These difficulties do not exist in public sector prisons, because we know that prison officers working there are Crown servants who have been given constabulary powers by the Prison Act 1952. We do not consider it necessary or desirable to give such powers to a non-Crown servant to achieve the aim of the clause. However, we feel that this is an appropriate time to resolve the difference in the power to detain. In recognition of the concerns expressed over the granting of such detention powers to employees of private companies, we have been careful to ensure that the power does not provide more than is necessary to achieve our desired aims. The clause does not create an unfettered power to detain, and includes a number of important safeguards that should ensure that it is used only when absolutely necessary.

First, the power to detain can only ever be used by a PCO in relation to a visitor to a prison. Secondly, the detention power will be available only to a PCO working at a contracted-out prison. Thirdly, we propose that the PCO will have the power to require a visitor to wait with him or her only when that officer has reason to believe that an offence against section 39, 40 or 42 of the 1952 Act has been committed, or that the person has attempted, incited or aided and abetted such an offence.

Finally, we propose limiting the period of detention permitted under the clause to what is necessary to allow a police officer to attend the prison and take over the arrest of the suspected offender. To remove any ambiguity that that test might create, we have provided that the period of detention should not exceed, as the hon. and learned Gentleman has said, two hours in any event. The two-hour period was chosen to allow reasonable time for the police to get to a remotely located prison at peak times. Consequently, detention  under the two-hour power would be, we hope, very much the exception rather than the rule.

In our view, the time limitation and the requirement that there be reasonable suspicion that an offence has been committed ensure that any detention under the clause either does not engage or is entirely compatible with article 5 of the European convention on human rights. To ensure that the power to detain is fully effective in those circumstances where it is needed, the clause also makes it an offence to attempt to make off from such a period of detention and allows for reasonable force to be exercised in support of the detention.

Photo of Crispin Blunt Crispin Blunt Opposition Whip (Commons)

Can the Minister give us any statistics about the number of times that such powers are required and about the concomitant burden that falls on the police force that happens to be local to the prison? Obviously the deployable resources of the police are frequently stretched, although perhaps not always in visiting hours. I would be grateful for some indication from the Minister how often the powers are required.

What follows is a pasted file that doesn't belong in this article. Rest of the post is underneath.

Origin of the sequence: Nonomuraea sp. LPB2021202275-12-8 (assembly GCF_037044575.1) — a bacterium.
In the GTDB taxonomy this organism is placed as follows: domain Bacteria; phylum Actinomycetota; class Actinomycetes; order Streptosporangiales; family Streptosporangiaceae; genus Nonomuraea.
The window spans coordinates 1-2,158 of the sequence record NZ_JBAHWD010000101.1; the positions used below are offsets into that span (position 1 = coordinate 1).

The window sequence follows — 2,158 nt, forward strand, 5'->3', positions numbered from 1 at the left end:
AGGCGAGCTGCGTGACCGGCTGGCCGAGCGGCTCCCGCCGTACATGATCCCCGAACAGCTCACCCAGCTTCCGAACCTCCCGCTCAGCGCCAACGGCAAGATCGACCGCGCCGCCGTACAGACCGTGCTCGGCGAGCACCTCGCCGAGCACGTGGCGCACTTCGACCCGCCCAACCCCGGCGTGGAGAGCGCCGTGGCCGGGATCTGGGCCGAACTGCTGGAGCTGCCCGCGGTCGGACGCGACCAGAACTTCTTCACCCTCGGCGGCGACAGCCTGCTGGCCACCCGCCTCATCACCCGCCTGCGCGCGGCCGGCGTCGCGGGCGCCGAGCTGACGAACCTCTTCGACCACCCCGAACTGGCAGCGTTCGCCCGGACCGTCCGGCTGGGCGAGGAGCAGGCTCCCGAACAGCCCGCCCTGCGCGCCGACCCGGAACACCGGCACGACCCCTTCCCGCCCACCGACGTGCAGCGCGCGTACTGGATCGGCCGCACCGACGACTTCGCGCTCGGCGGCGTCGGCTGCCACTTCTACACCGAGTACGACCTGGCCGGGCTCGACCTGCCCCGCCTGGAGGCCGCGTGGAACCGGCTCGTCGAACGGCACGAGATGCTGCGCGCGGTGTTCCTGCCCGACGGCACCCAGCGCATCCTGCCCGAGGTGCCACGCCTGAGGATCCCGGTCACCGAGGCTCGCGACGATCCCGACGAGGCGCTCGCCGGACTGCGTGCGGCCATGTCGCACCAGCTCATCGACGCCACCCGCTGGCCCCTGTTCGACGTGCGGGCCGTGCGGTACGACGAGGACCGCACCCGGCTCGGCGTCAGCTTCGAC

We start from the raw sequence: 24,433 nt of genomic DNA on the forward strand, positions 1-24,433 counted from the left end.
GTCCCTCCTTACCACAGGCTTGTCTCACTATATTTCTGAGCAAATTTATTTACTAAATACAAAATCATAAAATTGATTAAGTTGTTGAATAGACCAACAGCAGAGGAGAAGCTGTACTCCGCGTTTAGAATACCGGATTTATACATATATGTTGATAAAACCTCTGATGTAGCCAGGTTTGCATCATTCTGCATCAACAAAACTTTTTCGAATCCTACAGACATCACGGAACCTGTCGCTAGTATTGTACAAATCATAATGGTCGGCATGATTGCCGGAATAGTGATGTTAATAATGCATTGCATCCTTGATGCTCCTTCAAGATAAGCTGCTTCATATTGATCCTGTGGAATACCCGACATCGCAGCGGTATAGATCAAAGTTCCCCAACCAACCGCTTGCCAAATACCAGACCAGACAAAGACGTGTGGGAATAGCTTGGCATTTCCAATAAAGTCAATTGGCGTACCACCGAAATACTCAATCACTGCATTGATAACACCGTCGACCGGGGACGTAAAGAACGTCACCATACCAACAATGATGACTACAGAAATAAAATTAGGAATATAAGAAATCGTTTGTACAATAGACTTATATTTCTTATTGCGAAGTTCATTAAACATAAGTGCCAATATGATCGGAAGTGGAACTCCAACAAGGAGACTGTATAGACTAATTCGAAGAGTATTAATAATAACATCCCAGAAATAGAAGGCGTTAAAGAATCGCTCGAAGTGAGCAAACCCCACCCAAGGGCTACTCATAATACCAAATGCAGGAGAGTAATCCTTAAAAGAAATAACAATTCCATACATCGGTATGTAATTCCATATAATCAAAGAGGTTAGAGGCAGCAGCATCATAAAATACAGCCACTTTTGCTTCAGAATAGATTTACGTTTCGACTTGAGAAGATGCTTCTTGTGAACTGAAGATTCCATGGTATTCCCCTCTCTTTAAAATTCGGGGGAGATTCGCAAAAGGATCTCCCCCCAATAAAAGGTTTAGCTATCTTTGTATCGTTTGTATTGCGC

Photo of Gerry Sutcliffe Gerry Sutcliffe The Parliamentary Under-Secretary of State for the Home Department

As I said, I do not believe that the powers will be used on a vast number of occasions. I do not have an exact figure to hand. However, the police would clearly be interested in acting if reasonable concerns had been raised by the prison custody officer. I am not trying to deflect the hon. Gentleman’s question. I am as concerned as he about the use of police resources, but we are trying to set out a sensible opportunity for the police to be called if there is a reason to suspect that an offence is being committed. We think that the two-hour period is enough to ensure that there is no impact on police resources and is appropriate in areas where great distances need to be travelled. If we have any figures, I will make sure that the hon. Gentleman receives them. We are talking about prison visitors here, so any occurrence would be very rare.

Photo of Edward Garnier Edward Garnier Shadow Minister (Home Affairs)

The point is about police resources and dealing with prisoners. I understand that, on 12 January, there were 300 prisoners in custody in police station cells. I wondered whether, when the Minister writes to my hon. Friend the Member for Reigate, he would include an up-to-date figure on the precise number of people who would normally be in prison but are currently in police cells. I think that we need clarity on that.

Photo of Gerry Sutcliffe Gerry Sutcliffe The Parliamentary Under-Secretary of State for the Home Department

The hon. and learned Gentleman is tempting me down a route that I do not wish to take and which is outside the scope of the Bill. The issue is of public interest, and the Home Secretary and I intend to keep the House adequately informed, especially on the progress that we have made. I think the hon. and learned Gentleman refers to Operation Safeguard, but to give any great detail at this point would be wrong.

We were talking about where we are heading with the detention powers in the clause. Creating new detention powers raises key civil liberties and human rights issues, which we have taken into account seriously during drafting. I hope that we have put the right  safeguards in place. We think that bringing the private sector into parity with the public sector on these matters is important. I hope that, with the explanations that I have given, clause 12 can stand part of the Bill.

Question put and agreed to.

Clause 12 ordered to stand part of the Bill.